Father on a computer with his son in his lap

Are you a parent who is struggling with competing responsibilities and trying to do it all? Are you often worried that your actions (or inactions) will negatively affect your children? Do you sometimes feel like you are failing as a parent because you are not doing enough for your kids? 

These feelings are far more common than you’d expect. As a mother of two boys, I myself have had bouts of my own feelings of inadequacy as a parent. These feelings are completely normal, and happen to both mothers and fathers alike. In fact, as we’re seeing an increase in fathers taking a more active role in their children’s care and traditional gender roles are evolving, these feelings of inadequacy are becoming even more prevalent in fatherhood than ever before. 

Parents often worry in private about how their actions affect their children and what others think of them as a parent. Whether it’s guilt about formula vs. breastfeeding, not spending enough time with their children, working too much, not putting them in enough extracurricular activities, the quality of food they eat, or whether they have too much screen time, external influences often exacerbate parent guilt. From social media to parenting books to mom blogs, today’s parents can often feel inundated by unattainable parenting standards from a variety of different places. 

Next time you are experiencing parenting guilt, remember there are ways to overcome it. Below are 6 tools you can employ to manage feelings of parenting guilt as it arises:

Write it down

Journaling those guilt-ridden moments is helpful because it can help you become aware of  what you are struggling with so that you can take actions to address them. Journaling can include jotting down positive affirmations, or writing a forgiveness letter to either yourself or others that made you feel guilty.  

Surround yourself with supportive people

While advice is often given with best intentions, it can often have a detrimental effect on someone struggling with feelings of parent guilt. Minimize interaction with those who you feel are judgemental and provide unsolicited advice and opinions.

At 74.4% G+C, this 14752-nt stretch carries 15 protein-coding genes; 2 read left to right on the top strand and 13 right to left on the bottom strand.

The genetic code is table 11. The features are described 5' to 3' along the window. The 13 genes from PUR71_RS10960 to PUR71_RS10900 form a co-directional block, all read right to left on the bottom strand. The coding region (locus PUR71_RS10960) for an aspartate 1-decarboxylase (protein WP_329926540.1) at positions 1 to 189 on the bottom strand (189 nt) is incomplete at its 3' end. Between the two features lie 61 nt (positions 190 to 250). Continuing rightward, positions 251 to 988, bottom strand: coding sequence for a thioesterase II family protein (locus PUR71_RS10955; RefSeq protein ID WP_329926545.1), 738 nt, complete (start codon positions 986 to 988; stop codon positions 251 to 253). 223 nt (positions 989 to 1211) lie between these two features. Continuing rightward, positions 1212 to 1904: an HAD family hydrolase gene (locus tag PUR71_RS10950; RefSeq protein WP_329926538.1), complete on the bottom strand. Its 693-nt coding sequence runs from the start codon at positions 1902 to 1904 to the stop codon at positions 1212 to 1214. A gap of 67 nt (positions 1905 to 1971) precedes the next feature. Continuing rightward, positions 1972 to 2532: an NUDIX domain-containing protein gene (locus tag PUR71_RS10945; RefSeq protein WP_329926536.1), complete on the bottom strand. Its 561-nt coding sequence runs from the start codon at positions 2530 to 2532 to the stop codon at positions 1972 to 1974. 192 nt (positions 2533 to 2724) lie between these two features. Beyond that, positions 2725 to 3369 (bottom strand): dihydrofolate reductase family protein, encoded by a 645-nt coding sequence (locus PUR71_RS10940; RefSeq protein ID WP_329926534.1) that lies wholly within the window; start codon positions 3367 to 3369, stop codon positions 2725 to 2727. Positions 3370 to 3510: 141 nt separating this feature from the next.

Be kind to yourself

Would you be critical of the parenting style or approaches of your friend or family member? Treat yourself with that same kindness and make an effort to focus on yourself and on the positives.

Prioritize self-care

Always remember that self-care is not selfish! In fact, it will help you be more present when you are with your children.  Taking the time for activities that you enjoy, such as reading a book, going for a walk, or going to a spa will help you ‘refill your cup’ so that you have the energy to spend time with your children.

Challenge those unrealistic beliefs and rules

Challenge those rules and beliefs you read about in blogs, magazines and social media about how to be the perfect parent and reframe them into a more positive statement.  Ask yourself…Is there evidence to support this rule and/or belief? And remember that there is no one universal formula on how to be a good parent.

Seek help from a therapist

If you are completely overwhelmed, consider seeking help from a therapist who specializes in working with parents and other caregivers.

Parenting is hard! It can be emotionally and physically exhausting trying to be ‘perfect’.  I am here to remind you that  there is no right or wrong way to parent, your feelings are valid and that there are strategies and people available to you that can help. 

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